In many ways, there was also a very limited industrial essence that made Fear Factory an industrial metal band. While Ministry were known for making industrial textures just as important as guitar riffs, Fear Factory were more conservatively heavy metal with some trance-like samples edited into cyber-fast production.

Regardless, the band has often been called a "stepping stone" leading mainstream listeners to venture into less-known/more-extreme bands, and one of few heavy metal bands consistently appreciated in the most polarizing and bitter music genre.

Current members

* Burton C. Bell - (vocals)
* Christian Olde Wolbers - (guitar)
* Byron Stroud - (bass)
* Raymond Herrera - (drums)

Industrial/Death Metal

Technology, Anti-Religion, Hate, Society

United States of America (Los Angeles, California), formed in 1990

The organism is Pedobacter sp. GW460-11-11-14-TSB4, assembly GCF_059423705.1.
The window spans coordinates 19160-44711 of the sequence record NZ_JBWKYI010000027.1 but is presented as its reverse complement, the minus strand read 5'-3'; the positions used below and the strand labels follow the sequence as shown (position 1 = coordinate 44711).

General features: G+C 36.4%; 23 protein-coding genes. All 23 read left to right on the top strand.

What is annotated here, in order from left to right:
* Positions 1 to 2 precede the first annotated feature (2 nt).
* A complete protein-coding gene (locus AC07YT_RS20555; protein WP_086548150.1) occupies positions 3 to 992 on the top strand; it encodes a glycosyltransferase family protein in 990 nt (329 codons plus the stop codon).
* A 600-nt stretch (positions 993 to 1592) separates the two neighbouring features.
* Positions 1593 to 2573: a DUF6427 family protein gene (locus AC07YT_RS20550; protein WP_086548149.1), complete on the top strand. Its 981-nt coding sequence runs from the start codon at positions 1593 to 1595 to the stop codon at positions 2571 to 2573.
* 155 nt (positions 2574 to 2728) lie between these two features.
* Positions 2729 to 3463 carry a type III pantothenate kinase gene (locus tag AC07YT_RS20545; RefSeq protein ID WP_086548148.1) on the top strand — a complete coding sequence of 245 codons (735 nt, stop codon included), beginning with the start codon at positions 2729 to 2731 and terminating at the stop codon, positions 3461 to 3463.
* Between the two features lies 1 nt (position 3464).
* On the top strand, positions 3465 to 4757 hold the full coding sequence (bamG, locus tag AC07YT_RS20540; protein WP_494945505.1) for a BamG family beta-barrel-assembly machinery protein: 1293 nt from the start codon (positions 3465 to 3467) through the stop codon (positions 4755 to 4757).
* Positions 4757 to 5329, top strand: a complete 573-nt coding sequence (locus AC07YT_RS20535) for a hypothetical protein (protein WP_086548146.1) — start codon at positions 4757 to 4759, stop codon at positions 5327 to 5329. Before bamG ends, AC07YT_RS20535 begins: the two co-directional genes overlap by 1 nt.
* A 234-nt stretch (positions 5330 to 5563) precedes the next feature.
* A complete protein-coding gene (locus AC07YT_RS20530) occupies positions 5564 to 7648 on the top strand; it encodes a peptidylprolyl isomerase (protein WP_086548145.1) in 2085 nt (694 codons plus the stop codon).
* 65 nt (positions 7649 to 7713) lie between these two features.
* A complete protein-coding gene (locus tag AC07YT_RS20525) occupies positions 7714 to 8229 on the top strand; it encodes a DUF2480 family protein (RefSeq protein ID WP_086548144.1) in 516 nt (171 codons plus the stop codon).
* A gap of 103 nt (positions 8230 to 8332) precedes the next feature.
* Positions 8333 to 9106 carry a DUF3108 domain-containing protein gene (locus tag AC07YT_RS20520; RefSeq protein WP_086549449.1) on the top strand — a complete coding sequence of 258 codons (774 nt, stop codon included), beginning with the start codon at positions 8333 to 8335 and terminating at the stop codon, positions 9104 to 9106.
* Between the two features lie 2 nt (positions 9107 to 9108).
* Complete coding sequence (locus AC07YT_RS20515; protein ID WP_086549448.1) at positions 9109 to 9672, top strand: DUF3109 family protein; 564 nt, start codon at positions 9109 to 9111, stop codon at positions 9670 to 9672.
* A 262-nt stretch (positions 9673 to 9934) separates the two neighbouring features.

On hold

Burton C. Bell - Vocals (Ascension of the Watchers, ex-Geezer, ex-Hated... And Proud!)
Christian Olde Wolbers - Guitars ((Bass 1994-2002 "Demanufacture" - "Archetype") (Asphyxia (Bel), Cyclone, Kush, guest in Soulfly, ex-Tour Guitars for Korn (2006))
Byron Stroud - Bass (Strapping Young Lad, Zimmer's Hole, ex-Devin Townsend, ex-Caustic Thought, ex-Unit: 187, ex-Physicist)
Raymond Herrera - Drums (ex-Brujeria, ex-Asesino, Phobia (US) (session), Kush)

Dino Cazares (Divine Heresy, Asesino, ex-Brujeria, ex-Excruciating Terror, ex-Hated...And Proud!, guest in Nailbomb, ex. Body Bag, guest in Soulfly)

Andrew Shives (never recorded with the band, despite rumors) (ex-Cool for August, Paperstreet)
Andy Romero
Billy Gould (Guest) (Brujeria, Faith No More)

Rhys Fulber (Front Line Assembly, Delerium, Conjure One, Synaesthesia, Will)
Reynor Diego
John Bechdel (Front Line Assembly, Ascension of the Watchers, ex-Prong, Killing Joke, Ministry)